Conversion of forage to silage produces a long term stable feed that gives the farmer the flexibility to produce more from home-grown forages helping to cut the cost of production. The conversion from forage to silage is driven by a fermentation under anaerobic (without oxygen) conditions. Naturally occurring bacterial populations in the forage (epiphytes) drive the silage fermentation by utilising sugars to produce lactic acid, which lowers the pH of the silage. This preserves the forage helping to maintain the nutritional value. But if this is a natural process why the need for a silage inoculant?
Solely relying on the natural population of epiphytes to drive the fermentation is unwise in that, they are extremely varied in specie type and they differ vastly in their ability to ferment forages efficiently. Also depending on the forage type and the dry matter, there may be the need to add specialist heterolactic bacteria such as Lactobacillus buchneri and Lactobacillus hilgardii which improve aerobic stability in silage on opening, reducing DM losses and waste. Epiphytic homolactic bacteria are almost 100% efficient in their conversion of naturally occurring sugars to lactic acid. But they only represent a small proportion of the natural population of organisms present at ensiling. The majority of naturally found epiphytic bacteria in forage are poor at driving the fermentation and some can even be detrimental to the process. This leads to significant losses in energy, dry matter, digestibility, protein and spoilage losses.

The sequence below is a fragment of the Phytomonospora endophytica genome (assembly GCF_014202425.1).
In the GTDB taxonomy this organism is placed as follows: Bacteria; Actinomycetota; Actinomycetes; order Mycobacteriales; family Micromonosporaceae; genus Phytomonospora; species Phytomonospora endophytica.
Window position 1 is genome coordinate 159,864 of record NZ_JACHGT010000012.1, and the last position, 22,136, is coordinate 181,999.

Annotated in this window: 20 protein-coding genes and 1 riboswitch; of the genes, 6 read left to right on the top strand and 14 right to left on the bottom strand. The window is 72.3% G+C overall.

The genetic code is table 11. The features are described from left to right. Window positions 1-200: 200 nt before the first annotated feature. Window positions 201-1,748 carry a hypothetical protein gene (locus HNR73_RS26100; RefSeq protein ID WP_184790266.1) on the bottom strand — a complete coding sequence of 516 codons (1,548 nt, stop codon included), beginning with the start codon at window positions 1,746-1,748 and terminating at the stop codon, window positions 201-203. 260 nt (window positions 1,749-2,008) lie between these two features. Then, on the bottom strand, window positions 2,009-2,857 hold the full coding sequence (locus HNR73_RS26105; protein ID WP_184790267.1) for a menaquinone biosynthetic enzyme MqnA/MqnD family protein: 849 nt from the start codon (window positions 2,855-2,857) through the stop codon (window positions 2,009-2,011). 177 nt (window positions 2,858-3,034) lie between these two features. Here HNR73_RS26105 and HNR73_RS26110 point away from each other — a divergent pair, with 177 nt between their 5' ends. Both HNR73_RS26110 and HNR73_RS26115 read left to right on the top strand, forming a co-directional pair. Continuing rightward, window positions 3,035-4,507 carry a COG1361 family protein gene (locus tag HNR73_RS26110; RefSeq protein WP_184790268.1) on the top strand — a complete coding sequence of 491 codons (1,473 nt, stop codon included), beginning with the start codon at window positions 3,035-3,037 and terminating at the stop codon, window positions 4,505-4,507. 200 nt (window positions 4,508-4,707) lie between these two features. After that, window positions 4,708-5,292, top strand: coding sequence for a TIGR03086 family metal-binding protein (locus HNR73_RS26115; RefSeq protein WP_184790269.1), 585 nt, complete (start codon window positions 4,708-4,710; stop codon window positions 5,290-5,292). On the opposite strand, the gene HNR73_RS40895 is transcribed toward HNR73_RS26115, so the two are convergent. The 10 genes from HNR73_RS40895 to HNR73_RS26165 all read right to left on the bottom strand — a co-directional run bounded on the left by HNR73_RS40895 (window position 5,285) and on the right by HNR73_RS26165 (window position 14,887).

A well-researched and supported silage inoculant works by adding high numbers of specifically selected efficient strains of homolactic and if required heterofermentative strains such as Lactobacillus buchneri 40788 to the forage. These efficient strains then outcompete the natural epiphytic populations and drive the fermentation to completion as quickly as possible.